As some of you already know, last night I had a debate with Stefan Molyneux of “freedomainradio”. The debate is linked here.
I and many others thought the discussion went well, although there are always things I could have articulated “better” or points I could have made but didn’t. This can be said of any debate. I didn’t want to come across too aggressive or rude, I so exercised restraint through the first half of the debate. If people think you’re an ass hole, it doesn’t matter how cogent your arguments are, they won’t listen.
During the latter half of the nearly 3 hr discussion, I became more forceful and I pressed him on some very crucial errors he makes in his book while arguing for his “Universally preferable behaviors” thesis.
I think if you watch the debate in its entirety, you’ll see that I demonstrated that UPB is not the “holy grail of philosophy” he once so arrogantly proclaimed it to be, not a form of moral realism, but rather merely one more system of hypothetical imperatives.
Below are some notes I made in preparation for the debate.
Notes for debate:
Moral nihilism is a series of views in moral skepticism, but in general, moral nihilism is the view that objective moral values and duties don’t exist. That absolute morality doesn’t exist (depending upon what is meant by that. That only subjective reasons (oughts) exist. That prescriptive (normative) morality is subjective, that there are no moral imperatives only hypothetical imperatives. That all “oughts” are either implicitly or explicitly contingent upon if clauses (subjective goals). For example in his book Neo-nihilism Peter Sjostedt-H says quote “An unconditioned (by an if-clause) ought is a contradiction because a means (an ought) necessarily implies an end (an if). Thus all moral prescriptions never express facts but really, often unwittingly, express the desire of one person or people to change the behaviour of another. Morality as such is power play”
However, some more extreme moral nihilists even reject this. Some moral nihilists, state that moral terms and sentences are non cognitive utterances (J.F argued for this which makes him a non cognitivist), while error theorists claim that moral language is false (see J.L Mackie’s “Inventing right & wrong”). There are also hybrid theorists who think that moral language is either false or non cognitive depending upon specific contexts.
For example, a non naturalist uses moral language in a cognitive sense and thus his usages would be propositional and therefore mistaken or at best un falsifiable.
[An arrogant quote from a video Stefan made concerning UPB]
You said in a video speaking of your upb thesis quote “it is the holy grail of philosophy that has been sought since the time of Socrates.. I believe I have done it!”
[A quote from a video Stefan made in response to Rationality Rules]
“If can’t get an ought from an is… you are getting an ought from an is which is you ought not talk about getting an ought from an is”
No! Humes isn’t making a prescription! He didn’t say that you ought not get an ought from an is, he is simply making a factual statement that one cannot logically deduce an ought from an is. It is simply a non sequitur. It’s like saying 1+1 = 2 which isn’t a prescription but a mathematical fact. 1+1=2 doesn’t say 1+1 ought = 2, it’s just saying that is does = 2.
[The following are more points and arguments I made during the latter half of the debate]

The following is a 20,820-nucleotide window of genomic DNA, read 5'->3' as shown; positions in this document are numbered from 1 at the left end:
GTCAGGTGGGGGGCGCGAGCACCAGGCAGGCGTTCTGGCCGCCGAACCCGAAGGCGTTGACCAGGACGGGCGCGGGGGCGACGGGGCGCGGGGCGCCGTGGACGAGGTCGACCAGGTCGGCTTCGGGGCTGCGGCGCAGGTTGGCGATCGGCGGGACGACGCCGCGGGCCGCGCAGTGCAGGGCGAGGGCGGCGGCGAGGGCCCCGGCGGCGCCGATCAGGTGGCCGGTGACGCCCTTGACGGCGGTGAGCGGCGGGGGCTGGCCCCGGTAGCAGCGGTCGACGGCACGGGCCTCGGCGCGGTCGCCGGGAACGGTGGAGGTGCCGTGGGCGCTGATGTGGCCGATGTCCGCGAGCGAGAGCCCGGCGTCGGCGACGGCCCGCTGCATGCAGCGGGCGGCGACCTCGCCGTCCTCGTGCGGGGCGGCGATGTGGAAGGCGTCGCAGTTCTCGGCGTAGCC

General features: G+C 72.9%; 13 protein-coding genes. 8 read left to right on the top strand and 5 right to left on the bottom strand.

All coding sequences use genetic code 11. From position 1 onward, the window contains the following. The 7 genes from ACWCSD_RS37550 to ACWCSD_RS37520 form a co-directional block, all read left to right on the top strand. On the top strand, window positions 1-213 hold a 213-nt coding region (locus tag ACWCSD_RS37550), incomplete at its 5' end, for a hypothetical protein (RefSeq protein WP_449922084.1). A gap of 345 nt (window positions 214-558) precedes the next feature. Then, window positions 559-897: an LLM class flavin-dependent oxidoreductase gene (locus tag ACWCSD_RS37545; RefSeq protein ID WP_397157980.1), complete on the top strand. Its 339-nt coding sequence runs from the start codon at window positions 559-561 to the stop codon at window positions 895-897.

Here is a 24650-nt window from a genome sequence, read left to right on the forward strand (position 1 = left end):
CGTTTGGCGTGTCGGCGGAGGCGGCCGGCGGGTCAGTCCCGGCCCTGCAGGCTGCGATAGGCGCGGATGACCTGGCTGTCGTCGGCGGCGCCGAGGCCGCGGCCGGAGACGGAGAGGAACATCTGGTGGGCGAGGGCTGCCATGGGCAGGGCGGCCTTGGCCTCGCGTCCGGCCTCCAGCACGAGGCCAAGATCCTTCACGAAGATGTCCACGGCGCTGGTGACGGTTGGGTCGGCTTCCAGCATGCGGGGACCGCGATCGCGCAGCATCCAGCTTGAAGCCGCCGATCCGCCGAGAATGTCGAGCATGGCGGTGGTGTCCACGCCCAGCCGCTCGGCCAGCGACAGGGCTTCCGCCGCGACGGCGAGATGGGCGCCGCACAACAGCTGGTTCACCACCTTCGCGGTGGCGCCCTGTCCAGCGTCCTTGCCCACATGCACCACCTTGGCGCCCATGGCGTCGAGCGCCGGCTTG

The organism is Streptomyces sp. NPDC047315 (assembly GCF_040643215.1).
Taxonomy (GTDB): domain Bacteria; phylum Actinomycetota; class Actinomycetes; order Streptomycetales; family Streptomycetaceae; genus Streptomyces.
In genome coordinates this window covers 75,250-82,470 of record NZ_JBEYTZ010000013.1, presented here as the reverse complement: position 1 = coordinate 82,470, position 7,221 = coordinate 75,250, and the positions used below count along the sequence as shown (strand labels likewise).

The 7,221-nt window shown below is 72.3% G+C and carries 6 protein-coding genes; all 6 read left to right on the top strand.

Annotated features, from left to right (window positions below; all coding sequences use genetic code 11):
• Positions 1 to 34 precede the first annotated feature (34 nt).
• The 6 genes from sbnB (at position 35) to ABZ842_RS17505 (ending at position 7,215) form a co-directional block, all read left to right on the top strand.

In your response video upb debunked you also said that “if people believe that the moon isn’t made of green cheese, they are objectively wrong and they should correct their beliefs according to reality”
But you cannot logically deduce what people ought to believe from the fact that reality is a certain way. This is an is ought fallacy.
In your book on page 35 you state “If you correct me on an error that I have made, you are implicitly accepting the fact that it would be better for me to correct my error. Your preference for me to correct my error is not subjective, but objective, and universal.”
But this is incorrect. I am not implicitly accepting the fact that it would be categorically better”, because it isn’t a fact that it would be categorically “better” nor that you ought to make a correction. I’m merely assuming that you have a subjective preference for truth over falsehood, at least, if only for the sake of discussion.
on the same page you also state “You don’t say to me: “You should change your opinion to mine because I would prefer it,” but rather: “You should correct your opinion because it is objectively incorrect.”
But this is an is ought fallacy, you cannot logically deduce an ought from the fact that that an opinion is incorrect. However one could cogently argue that if one wishes to have as many true beliefs as possible, one ought correct incorrect opinions and beliefs. But that’s not an objective universal moral ought, merely a kantian hypothetical.
Furthermore claiming that “Truth is universally preferable to falsehood; [and] It is universally preferable to replace false ideas with true ones.” begs questions like why is it the case that truth is universally preferable to falsehood?
Richard Garner in his book Beyond morality notes
“Few are aware how great th[e] step from the “ed” to the “able” is. Something that is “desirable” deserves to be desired. It has certain features that demand a positive evaluation from those who see clearly. Other phrases that express the same idea are “intrinsically good,” “good as an end,” “good in itself,” “valuable,” and “worthwhile.” Moralists trade in these notions, but the amoralist [or moral nihilist] will insist that while there are many sensible uses of “good” and “desirable,” the categorical, non-conventional, non-hypothetical, uses adopted by moralists are devices we can and, [if clause] given that we want to avoid deception, ought to do without.”